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I took some time to figure out what a given module radius would imply about the physical sizes about the rest of the model. It was tempting to make a meter-long station, but I didn’t think I had the gingerbread or table space for it. I eventually decided that a 0.75 inch diameter for the modules would just about max out the pre-made dough I had bought, while making everything else workable. After one more store visit, I found these Waffeletten desserts.

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This gave me a scaling factor of 0.18 inches per meter, or 1:219. (For comparison, this popular LEGO Saturn V kit is 1:110.)

I decided then that it was worth running a quick series of experiments in baking the dough. Did I mention I’ve never made a gingerbread house before? I later realized that I’d also never made a model of the ISS before. So this was a nice first.

Anyway, I took a scoop of the dough, put it on some parchment paper, and drew a circle around it with a pencil to see how much it would expand. I also wrapped some dough around a metal chopstick, just to see if that would make a nice crisp cylinder of dough. It did not.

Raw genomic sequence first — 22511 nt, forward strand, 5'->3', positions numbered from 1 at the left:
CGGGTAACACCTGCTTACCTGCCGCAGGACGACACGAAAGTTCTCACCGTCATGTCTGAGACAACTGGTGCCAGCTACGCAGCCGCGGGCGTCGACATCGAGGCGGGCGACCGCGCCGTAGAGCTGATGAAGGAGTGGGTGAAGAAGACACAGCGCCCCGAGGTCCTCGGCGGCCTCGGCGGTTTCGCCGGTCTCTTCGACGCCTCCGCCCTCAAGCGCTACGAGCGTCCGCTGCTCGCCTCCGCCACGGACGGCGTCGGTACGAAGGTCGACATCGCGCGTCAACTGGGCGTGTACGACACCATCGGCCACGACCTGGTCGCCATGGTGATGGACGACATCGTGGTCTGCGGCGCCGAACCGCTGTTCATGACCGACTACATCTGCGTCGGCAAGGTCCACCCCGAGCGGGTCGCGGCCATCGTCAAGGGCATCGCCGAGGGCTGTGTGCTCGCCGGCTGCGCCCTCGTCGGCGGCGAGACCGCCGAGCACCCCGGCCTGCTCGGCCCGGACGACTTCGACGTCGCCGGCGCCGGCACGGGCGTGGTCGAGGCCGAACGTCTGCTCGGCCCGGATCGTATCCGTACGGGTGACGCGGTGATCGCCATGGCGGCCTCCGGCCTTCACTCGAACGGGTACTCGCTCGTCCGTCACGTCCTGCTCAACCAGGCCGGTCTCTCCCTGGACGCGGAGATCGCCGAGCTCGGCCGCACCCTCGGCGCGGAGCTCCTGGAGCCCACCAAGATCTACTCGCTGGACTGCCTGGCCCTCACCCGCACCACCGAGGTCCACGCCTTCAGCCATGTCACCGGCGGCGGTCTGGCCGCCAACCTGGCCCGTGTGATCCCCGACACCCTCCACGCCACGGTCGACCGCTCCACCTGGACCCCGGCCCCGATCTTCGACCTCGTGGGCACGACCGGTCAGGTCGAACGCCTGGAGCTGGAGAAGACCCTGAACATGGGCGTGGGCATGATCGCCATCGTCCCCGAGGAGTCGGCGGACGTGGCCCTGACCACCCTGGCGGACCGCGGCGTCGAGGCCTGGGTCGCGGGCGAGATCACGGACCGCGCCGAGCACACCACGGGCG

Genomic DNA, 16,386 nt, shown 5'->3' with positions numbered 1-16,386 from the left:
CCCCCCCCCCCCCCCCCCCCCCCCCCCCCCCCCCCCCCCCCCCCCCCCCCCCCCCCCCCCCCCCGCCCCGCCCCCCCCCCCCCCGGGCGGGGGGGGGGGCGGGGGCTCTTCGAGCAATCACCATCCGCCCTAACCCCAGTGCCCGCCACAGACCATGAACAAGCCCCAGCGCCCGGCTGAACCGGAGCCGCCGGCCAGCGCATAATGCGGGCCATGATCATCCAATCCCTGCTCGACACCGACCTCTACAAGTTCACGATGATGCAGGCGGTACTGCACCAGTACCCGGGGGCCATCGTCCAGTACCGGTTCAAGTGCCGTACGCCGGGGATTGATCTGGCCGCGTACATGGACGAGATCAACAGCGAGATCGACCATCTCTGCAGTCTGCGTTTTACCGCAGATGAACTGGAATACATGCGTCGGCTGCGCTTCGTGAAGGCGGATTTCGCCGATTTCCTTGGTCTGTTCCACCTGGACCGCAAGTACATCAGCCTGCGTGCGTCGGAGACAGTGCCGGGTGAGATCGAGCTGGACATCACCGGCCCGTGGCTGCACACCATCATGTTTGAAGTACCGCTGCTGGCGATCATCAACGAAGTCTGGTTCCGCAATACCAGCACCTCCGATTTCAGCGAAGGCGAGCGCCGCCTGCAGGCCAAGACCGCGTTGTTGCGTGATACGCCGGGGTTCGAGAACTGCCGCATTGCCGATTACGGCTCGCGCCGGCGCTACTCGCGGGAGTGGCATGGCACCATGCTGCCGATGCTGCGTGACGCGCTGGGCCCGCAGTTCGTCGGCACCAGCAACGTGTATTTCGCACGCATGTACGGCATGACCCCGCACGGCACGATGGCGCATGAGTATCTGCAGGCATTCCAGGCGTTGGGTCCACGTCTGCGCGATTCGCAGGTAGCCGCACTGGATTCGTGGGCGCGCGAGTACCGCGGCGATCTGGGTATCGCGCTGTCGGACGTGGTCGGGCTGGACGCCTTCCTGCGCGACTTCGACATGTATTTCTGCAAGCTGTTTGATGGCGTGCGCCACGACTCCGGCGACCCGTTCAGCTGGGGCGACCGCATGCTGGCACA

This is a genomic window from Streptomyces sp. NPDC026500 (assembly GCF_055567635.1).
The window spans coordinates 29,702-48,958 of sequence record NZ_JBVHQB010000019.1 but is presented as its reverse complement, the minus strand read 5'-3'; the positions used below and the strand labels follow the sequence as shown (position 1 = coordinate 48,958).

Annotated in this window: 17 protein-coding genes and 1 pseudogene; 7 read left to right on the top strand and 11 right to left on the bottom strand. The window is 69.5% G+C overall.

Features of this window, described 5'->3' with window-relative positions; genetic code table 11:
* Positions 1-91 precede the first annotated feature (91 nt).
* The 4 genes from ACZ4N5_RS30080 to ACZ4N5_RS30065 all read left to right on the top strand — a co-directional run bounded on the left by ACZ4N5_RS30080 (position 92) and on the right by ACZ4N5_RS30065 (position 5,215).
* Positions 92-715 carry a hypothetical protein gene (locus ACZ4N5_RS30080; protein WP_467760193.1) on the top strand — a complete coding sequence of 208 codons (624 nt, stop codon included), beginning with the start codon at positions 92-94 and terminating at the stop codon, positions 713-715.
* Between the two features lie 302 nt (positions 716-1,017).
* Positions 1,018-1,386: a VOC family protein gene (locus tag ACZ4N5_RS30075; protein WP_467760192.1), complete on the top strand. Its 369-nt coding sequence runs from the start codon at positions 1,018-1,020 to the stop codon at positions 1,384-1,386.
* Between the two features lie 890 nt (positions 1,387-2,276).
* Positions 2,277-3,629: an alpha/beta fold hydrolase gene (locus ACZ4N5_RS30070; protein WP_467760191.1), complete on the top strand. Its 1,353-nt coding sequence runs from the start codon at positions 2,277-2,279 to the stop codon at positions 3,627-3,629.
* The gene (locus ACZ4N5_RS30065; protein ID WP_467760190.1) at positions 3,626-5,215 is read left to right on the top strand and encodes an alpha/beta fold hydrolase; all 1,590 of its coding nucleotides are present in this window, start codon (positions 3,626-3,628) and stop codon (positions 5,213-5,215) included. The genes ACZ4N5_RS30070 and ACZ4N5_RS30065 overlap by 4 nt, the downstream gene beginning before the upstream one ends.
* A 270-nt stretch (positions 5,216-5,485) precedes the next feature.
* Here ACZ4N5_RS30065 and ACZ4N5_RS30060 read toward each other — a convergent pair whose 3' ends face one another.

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I also used this opportunity to try cutting the dough, before baking, after baking, and after it had time to cool down. It was feasible to cut in all cases, as long as I was a bit careful with the edges. I also found that the dough expanded by 25%. Later I would learn that this did not replicate with larger amounts. Science is hard.

After baking and cutting all sixteen solar panels, I began to seriously question whether I could practically make the truss out of gingerbread. Some parts of it would be thinner, it would need to be glued together with icing, and I was concerned about running out of dough. Another friend mentioned that I could use Toblerone chocolate bars for it. They turned out to be the perfect size for my chosen scale. I decided to trim the pointy top off all the segments, to bring it closer to the trapezoidal shape.